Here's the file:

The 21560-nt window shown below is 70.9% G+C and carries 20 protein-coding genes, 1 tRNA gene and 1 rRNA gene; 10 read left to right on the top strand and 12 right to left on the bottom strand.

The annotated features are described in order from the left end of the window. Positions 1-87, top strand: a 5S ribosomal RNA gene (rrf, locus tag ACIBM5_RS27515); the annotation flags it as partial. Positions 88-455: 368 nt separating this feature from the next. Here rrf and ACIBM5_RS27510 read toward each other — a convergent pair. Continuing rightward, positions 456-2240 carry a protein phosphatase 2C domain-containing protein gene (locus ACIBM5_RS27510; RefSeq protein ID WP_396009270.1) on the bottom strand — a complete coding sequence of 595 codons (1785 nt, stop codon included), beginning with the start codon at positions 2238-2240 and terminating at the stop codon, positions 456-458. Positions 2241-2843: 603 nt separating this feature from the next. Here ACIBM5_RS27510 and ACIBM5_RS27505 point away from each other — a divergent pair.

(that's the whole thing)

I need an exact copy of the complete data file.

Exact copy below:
The 21560-nt window shown below is 70.9% G+C and carries 20 protein-coding genes, 1 tRNA gene and 1 rRNA gene; 10 read left to right on the top strand and 12 right to left on the bottom strand.

The annotated features are described in order from the left end of the window. Positions 1-87, top strand: a 5S ribosomal RNA gene (rrf, locus tag ACIBM5_RS27515); the annotation flags it as partial. Positions 88-455: 368 nt separating this feature from the next. Here rrf and ACIBM5_RS27510 read toward each other — a convergent pair. Continuing rightward, positions 456-2240 carry a protein phosphatase 2C domain-containing protein gene (locus ACIBM5_RS27510; RefSeq protein ID WP_396009270.1) on the bottom strand — a complete coding sequence of 595 codons (1785 nt, stop codon included), beginning with the start codon at positions 2238-2240 and terminating at the stop codon, positions 456-458. Positions 2241-2843: 603 nt separating this feature from the next. Here ACIBM5_RS27510 and ACIBM5_RS27505 point away from each other — a divergent pair.